New York Serves As Battleground for Oil and Gas Infrastructure Fights

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When New York state banned fracking in 2015, it was a blow to the oil and gas industry. But it didn’t slow industry plans to continue to build out new oil and gas infrastructure in New York.

However, in another setback for the industry, Governor Cuomo’s administration just denied permits for the proposed Constitution pipeline — a pipeline that would have brought fracked gas from Pennsylvania into New York — which has effectively killed the project.

Pipeline giant Kinder Morgan also just announced it is shelving plans to build the natural gas pipeline known as Northeast Direct due to “inadequate capacity commitments from prospective customers.”  

These two decisions were celebrated by the many concerned citizens in New York who have been fighting new oil and gas infrastructure in the state.

Victory in Battles But The War Continues – Oil Trains

While these recent victories in the fight against oil and gas infrastructure in New York would appear to indicate a shifting of momentum, the industry is still pushing forward with many new projects in the state.

With Albany, NY serving as the largest oil distribution hub on the East Coast it is considered by many as the front line in the fight against oil-by-rail. And while the current low oil price environment has led to a large decrease in the amount of oil moved by rail through Albany — often leaving the main rail yard at the Port of Albany empty of oil tank cars — the reality is that the industry continues to explore new ways to use this existing infrastructure.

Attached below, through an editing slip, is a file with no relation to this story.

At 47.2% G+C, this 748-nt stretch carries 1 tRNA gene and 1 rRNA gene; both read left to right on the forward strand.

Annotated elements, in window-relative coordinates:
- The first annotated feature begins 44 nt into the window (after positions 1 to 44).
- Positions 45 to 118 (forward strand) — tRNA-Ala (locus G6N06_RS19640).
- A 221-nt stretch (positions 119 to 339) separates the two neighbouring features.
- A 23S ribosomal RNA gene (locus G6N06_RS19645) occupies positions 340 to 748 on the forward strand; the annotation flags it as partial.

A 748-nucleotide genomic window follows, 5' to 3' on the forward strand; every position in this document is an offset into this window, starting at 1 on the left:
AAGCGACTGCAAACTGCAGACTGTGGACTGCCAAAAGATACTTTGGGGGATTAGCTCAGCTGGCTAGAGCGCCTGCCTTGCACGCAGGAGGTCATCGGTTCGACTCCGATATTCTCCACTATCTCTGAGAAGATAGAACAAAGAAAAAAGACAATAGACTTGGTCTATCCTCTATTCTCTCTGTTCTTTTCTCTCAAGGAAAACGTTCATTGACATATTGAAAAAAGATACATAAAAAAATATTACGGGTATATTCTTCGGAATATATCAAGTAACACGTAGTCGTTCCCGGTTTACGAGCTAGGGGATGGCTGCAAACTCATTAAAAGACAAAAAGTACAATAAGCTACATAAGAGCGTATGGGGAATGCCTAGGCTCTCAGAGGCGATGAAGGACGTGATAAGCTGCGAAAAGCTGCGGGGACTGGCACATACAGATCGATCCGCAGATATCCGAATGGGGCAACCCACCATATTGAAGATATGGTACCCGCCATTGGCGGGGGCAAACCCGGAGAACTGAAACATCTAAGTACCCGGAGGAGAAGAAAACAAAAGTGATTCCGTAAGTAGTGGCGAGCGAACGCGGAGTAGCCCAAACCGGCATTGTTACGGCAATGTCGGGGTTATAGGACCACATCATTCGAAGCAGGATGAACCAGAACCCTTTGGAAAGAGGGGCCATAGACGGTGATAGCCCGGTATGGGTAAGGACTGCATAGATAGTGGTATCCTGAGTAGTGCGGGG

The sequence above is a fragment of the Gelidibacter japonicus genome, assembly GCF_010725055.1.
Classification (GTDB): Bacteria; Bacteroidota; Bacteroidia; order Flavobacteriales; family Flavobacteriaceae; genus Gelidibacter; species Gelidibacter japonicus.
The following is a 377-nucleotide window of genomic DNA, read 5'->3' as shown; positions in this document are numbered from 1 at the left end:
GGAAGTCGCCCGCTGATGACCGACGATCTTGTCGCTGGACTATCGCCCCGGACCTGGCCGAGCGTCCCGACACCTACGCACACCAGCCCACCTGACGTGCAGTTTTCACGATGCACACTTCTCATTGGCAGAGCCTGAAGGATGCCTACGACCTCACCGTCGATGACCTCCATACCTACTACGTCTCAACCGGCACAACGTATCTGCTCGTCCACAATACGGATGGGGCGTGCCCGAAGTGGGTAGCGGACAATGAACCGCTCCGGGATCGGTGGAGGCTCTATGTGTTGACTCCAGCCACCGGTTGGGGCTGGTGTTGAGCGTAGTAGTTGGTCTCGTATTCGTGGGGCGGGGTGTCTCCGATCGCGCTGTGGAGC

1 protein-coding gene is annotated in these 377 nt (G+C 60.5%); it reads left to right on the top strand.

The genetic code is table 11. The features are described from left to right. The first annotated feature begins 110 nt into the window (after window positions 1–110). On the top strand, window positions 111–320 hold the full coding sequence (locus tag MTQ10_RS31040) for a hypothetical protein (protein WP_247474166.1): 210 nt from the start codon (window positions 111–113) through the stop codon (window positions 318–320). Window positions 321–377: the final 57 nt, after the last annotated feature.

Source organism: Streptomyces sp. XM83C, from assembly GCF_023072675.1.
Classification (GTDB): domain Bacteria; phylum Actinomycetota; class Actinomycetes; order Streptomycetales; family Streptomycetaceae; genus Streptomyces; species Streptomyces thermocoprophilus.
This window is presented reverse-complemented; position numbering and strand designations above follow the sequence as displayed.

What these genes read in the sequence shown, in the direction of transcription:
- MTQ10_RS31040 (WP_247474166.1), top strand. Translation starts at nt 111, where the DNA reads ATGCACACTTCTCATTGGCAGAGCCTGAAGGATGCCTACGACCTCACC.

Empty Oil-by-Rail Offloading Facility in Albany, NY. Photo by Justin Mikulka

Global Partners, one of two midstream oil companies operating in Albany, is currently trying to build an oil heating facility at the Port of Albany which would allow the offloading of tar sands in the form of raw bitumen — the most cost effective way to move tar sands by rail.

Industry interest in this method of transportation for tar sands was supported in the past week as Cenovus announced plans to explore the option of building equipment to allow the loading of raw bitumen into rail cars in Alberta.

The Cuomo administration has delayed making a decision on Global’s application for the oil heating facility. However, in April a judge gave the administration 60 days to make a decision.

Along with the potential of increased oil-by-rail traffic in New York if the heating facility is approved, a new proposed oil pipeline could also add to the number of oil trains crossing New York.

Pilgrim Pipeline Holdings LLC is proposing to build a pipeline from Albany to Linden, NJ which would be fed by oil trains. While the project faces broad opposition in New York and New Jersey, it is being led by two former Koch Industries executives with decades of pipeline experience and they continue to push the project forward despite the opposition.

David Koch and his wife gave Governor Cuomo $87,000 in the 2012 election cycle.

With various efforts to increase oil-by-rail in New York, it is not surprising that opposition to the idea continues to grow. On May 14th, activists are planning to mobilize hundreds to block the oil trains in Albany.

Additionally, New York state comptroller Thomas DiNapoli recently asked federal regulators to strengthen oil-by-rail insurance requirements. DiNapoli noted that rail company CSX is only self insured for $25 million and Canadian Pacific does not include any information in its financial reporting on insurance amounts.

DiNapoli states this is inadequate because the current estimates for total damages in the Lac-Megantic oil train disaster are around $2.7 billion — approximately 100 times CSX’s existing coverage.